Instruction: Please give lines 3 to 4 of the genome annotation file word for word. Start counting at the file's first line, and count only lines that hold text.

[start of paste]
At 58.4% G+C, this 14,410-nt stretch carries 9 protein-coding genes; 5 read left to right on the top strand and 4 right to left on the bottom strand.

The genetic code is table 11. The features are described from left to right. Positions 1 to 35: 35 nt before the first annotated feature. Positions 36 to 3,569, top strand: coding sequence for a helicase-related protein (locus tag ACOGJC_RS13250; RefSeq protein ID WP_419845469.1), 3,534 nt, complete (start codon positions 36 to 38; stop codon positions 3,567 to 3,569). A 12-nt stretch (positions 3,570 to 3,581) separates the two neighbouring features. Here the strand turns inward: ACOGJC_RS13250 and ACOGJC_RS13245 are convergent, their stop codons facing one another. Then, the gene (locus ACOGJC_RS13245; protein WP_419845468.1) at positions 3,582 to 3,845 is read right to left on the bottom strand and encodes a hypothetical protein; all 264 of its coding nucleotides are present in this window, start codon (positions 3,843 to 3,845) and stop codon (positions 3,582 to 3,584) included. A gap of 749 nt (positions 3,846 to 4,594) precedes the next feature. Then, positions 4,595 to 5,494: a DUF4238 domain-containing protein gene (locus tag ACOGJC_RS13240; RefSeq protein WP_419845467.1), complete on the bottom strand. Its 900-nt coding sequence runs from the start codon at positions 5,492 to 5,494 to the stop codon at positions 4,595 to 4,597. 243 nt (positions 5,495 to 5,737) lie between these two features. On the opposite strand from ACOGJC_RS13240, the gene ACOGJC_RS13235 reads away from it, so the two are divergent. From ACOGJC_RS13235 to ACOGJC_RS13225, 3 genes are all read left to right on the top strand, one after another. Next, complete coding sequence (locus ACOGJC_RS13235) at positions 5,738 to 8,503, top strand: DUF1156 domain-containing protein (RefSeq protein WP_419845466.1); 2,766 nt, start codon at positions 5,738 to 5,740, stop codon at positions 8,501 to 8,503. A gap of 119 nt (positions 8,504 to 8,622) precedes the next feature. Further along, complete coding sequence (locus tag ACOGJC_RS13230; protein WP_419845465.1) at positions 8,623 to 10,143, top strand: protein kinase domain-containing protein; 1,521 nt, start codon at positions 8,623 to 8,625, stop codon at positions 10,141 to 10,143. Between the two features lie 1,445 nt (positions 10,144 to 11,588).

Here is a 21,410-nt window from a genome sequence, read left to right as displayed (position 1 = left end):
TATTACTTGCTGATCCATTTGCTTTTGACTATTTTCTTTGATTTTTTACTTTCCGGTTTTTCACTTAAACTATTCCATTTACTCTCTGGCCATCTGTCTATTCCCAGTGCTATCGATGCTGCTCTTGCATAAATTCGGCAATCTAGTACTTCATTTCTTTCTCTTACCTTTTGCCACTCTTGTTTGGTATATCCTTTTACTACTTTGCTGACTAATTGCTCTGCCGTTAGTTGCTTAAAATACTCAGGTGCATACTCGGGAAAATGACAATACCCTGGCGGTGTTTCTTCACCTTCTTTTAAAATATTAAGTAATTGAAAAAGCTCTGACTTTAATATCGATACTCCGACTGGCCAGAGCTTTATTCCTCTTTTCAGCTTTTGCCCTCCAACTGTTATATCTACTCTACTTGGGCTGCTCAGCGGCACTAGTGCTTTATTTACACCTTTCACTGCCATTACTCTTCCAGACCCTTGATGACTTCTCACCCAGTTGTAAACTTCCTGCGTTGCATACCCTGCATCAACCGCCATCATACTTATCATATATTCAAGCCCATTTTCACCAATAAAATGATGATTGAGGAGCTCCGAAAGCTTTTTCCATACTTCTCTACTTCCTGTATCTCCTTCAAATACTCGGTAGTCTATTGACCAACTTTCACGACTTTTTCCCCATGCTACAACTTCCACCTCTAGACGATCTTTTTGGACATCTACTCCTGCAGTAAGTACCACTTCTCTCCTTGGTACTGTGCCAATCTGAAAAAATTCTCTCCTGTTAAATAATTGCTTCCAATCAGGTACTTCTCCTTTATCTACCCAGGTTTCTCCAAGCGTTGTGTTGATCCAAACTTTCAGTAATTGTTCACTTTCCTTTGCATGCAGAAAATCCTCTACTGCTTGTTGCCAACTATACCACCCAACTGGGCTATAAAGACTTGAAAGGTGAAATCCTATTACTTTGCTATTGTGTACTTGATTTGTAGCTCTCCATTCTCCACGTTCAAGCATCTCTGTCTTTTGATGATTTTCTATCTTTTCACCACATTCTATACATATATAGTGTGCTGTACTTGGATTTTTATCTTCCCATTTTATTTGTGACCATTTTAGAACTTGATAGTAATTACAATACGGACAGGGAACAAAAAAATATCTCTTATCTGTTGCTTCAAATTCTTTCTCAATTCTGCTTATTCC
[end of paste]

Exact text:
Here is a 21,410-nt window from a genome sequence, read left to right as displayed (position 1 = left end):
TATTACTTGCTGATCCATTTGCTTTTGACTATTTTCTTTGATTTTTTACTTTCCGGTTTTTCACTTAAACTATTCCATTTACTCTCTGGCCATCTGTCTATTCCCAGTGCTATCGATGCTGCTCTTGCATAAATTCGGCAATCTAGTACTTCATTTCTTTCTCTTACCTTTTGCCACTCTTGTTTGGTATATCCTTTTACTACTTTGCTGACTAATTGCTCTGCCGTTAGTTGCTTAAAATACTCAGGTGCATACTCGGGAAAATGACAATACCCTGGCGGTGTTTCTTCACCTTCTTTTAAAATATTAAGTAATTGAAAAAGCTCTGACTTTAATATCGATACTCCGACTGGCCAGAGCTTTATTCCTCTTTTCAGCTTTTGCCCTCCAACTGTTATATCTACTCTACTTGGGCTGCTCAGCGGCACTAGTGCTTTATTTACACCTTTCACTGCCATTACTCTTCCAGACCCTTGATGACTTCTCACCCAGTTGTAAACTTCCTGCGTTGCATACCCTGCATCAACCGCCATCATACTTATCATATATTCAAGCCCATTTTCACCAATAAAATGATGATTGAGGAGCTCCGAAAGCTTTTTCCATACTTCTCTACTTCCTGTATCTCCTTCAAATACTCGGTAGTCTATTGACCAACTTTCACGACTTTTTCCCCATGCTACAACTTCCACCTCTAGACGATCTTTTTGGACATCTACTCCTGCAGTAAGTACCACTTCTCTCCTTGGTACTGTGCCAATCTGAAAAAATTCTCTCCTGTTAAATAATTGCTTCCAATCAGGTACTTCTCCTTTATCTACCCAGGTTTCTCCAAGCGTTGTGTTGATCCAAACTTTCAGTAATTGTTCACTTTCCTTTGCATGCAGAAAATCCTCTACTGCTTGTTGCCAACTATACCACCCAACTGGGCTATAAAGACTTGAAAGGTGAAATCCTATTACTTTGCTATTGTGTACTTGATTTGTAGCTCTCCATTCTCCACGTTCAAGCATCTCTGTCTTTTGATGATTTTCTATCTTTTCACCACATTCTATACATATATAGTGTGCTGTACTTGGATTTTTATCTTCCCATTTTATTTGTGACCATTTTAGAACTTGATAGTAATTACAATACGGACAGGGAACAAAAAAATATCTCTTATCTGTTGCTTCAAATTCTTTCTCAATTCTGCTTATTCC